You can either hardcode the proxy settings on the clients, or use one of the other interfaces.

    If you have managed switches that support it, you could use VLANs instead of more physical interfaces.



  • You are still leaving me hope… the proxy does not go to 80, it goes to the upstream squid proxy in pfsense:

    Safesquid is a proxy very very much like squid in how it functions.

    LAN_Client sends to LAN_Addr:80 (PFSense LAN interface) addressed to Wan_Addr:80
    PFSense forwards to LAN_safesquid-box:8080
    SafeSquid sends request to LAN_PFSense-squid:3138
    PFSense squid sents request to WAN_Addr:80

    Only went into the LAN interface on port 80 once.  The rest of the time used other ports.

    ...Or are you saying that traffic that originates internal to PFSense gets forwarded also?  I understood the forwarding to only be for packets that came in the indicated interface (In this case LAN).  Isn't that what the "Interface" parameter on the Forward setup dialog is?


  • Rebel Alliance Developer Netgate

    You might be able to make that work, but I don't think I'd trust it.

    If you want to try, setup a port forward for tcp/80 on LAN (or WAN, if that doesn't work) with the external address set to "any" and the internal IP of your safesquid box, then turn on NAT reflection.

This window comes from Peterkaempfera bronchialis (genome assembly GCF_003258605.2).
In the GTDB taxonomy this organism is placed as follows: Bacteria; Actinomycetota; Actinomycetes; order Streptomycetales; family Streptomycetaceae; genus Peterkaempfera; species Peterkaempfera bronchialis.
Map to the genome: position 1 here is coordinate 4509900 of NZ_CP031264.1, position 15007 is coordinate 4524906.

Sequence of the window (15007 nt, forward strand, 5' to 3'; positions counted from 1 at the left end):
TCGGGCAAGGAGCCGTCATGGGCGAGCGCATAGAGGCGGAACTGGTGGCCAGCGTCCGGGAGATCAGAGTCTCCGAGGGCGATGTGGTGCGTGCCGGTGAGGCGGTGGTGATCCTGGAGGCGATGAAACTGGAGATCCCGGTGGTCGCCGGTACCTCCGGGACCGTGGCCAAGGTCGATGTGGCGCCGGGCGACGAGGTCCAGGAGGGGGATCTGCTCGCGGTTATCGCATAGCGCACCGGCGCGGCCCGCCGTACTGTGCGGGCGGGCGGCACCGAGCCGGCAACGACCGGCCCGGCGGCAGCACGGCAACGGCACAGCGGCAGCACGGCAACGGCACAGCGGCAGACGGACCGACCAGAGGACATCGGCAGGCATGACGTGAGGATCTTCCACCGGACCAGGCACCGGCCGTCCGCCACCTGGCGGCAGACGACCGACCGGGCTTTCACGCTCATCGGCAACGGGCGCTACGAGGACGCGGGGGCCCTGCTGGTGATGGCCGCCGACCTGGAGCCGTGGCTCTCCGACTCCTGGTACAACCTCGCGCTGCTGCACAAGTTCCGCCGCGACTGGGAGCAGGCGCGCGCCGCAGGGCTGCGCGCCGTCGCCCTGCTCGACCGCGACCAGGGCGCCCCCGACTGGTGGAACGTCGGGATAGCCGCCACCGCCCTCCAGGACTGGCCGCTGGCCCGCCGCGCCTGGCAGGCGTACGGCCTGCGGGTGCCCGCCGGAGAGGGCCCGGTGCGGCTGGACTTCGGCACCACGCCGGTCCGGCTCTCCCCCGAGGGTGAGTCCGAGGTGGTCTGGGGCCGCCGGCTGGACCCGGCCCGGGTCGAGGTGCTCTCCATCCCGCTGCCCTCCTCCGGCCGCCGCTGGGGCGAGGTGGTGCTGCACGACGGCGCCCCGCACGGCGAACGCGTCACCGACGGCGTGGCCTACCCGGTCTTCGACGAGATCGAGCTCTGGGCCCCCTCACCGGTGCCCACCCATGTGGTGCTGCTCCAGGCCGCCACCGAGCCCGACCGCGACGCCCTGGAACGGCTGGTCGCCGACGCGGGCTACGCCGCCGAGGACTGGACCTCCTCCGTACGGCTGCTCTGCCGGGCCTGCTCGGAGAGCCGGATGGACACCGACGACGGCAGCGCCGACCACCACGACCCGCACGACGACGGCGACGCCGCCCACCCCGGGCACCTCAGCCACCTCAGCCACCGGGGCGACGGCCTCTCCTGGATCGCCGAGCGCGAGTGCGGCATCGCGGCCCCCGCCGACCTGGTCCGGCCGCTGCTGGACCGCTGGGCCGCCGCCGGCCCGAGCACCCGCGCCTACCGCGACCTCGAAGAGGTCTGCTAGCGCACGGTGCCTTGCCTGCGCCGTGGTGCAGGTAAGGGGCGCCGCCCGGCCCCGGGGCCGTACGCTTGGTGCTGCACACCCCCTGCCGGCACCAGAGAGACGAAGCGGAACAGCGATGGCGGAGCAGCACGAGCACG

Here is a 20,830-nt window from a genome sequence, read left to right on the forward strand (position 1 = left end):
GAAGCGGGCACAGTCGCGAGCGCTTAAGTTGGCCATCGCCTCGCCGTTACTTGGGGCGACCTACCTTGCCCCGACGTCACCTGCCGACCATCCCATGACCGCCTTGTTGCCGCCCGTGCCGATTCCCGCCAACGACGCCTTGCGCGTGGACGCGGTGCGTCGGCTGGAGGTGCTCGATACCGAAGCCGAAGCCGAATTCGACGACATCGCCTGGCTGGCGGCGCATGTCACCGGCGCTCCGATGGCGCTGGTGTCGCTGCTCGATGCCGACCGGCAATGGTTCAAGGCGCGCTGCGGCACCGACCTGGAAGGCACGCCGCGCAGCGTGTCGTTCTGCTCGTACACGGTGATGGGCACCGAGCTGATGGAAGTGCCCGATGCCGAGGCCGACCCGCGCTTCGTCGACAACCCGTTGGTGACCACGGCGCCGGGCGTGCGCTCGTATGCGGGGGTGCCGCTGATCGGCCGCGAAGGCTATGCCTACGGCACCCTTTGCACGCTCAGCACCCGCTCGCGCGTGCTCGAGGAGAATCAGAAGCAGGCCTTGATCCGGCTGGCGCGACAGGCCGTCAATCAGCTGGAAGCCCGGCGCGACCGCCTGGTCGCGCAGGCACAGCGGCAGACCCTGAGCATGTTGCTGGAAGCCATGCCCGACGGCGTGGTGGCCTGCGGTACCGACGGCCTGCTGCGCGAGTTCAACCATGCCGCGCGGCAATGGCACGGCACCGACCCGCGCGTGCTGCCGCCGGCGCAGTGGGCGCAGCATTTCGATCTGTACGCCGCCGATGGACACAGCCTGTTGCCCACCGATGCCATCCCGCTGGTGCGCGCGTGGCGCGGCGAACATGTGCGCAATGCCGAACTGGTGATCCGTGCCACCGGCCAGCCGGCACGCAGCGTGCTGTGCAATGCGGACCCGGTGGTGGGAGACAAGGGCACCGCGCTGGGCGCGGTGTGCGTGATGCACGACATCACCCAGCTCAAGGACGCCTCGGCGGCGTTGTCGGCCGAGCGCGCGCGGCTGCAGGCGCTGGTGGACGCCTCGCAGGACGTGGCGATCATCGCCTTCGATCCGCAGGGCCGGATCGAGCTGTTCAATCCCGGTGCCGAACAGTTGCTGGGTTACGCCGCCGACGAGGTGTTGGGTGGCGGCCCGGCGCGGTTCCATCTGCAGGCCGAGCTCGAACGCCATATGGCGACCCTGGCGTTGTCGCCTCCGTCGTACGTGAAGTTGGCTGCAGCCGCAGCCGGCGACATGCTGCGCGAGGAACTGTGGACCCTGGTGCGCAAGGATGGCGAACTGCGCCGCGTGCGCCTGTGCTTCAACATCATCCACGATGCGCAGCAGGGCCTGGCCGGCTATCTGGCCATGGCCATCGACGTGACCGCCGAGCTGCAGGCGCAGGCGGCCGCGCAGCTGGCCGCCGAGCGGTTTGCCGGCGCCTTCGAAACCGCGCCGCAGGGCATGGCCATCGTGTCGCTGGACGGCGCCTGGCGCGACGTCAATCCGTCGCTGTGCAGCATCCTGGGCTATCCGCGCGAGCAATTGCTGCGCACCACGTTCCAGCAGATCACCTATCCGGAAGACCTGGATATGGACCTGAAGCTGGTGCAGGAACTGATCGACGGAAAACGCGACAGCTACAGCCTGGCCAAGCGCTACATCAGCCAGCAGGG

• I already had the port forward enabled.  I added the NAT reflection, but it did not work.  Not sure while a port forward for WAN would help, but I would not want to do that anyway, serving the world!  Thanks for trying.



  • New idea on how to get another "apparent" interface so that I can achieve my desired forwarding.  I have been reading about VLANs.  I am really extrapolating here so please bear with me if I am way off base.

    If I created VLANs on my LAN, would I be able to forward LAN:80 to VLAN:8080, having VLAN:80 open to go to the internet?  If so, I have some other questions too.

    When a machine does a DHCP request, it knows nothing of VLANs, so I assume that the request is picked up by the DHCP server and that the DHCP server assigns it an IP and associates it with a VLAN.  How does it choose?  The only differentiator would be the MAC address, so this would have to be manually configured, analogous to a static IP.  Am I on the right track?  I suppose there could be more boxes appearing under the DHCP Server configuration that appear after I make the VLANs, but I don't want to mess up my working configuration until I know that I am barking up a valid tree.

    There seems to be an assumption of a managed switch to route VLANS.  From what I have read, I don't see anything preventing a cheap layer 2 switch from routing based on MAC address, as long as I cut down the MTU by 4 bytes to make room for the VLAN stuff.  1500 bytes is hardly a power of two anyway, so I would expect the impact on throughput due to fragmenting and assembling 1496 vs. 1500 byte packets would be minimal.  Is this good reasoning?

    Do I have to have all other traffic on the physical LAN interface be on VLANs too, or can the "base" lan be "normal", with VLANs running on top?

    Thanks.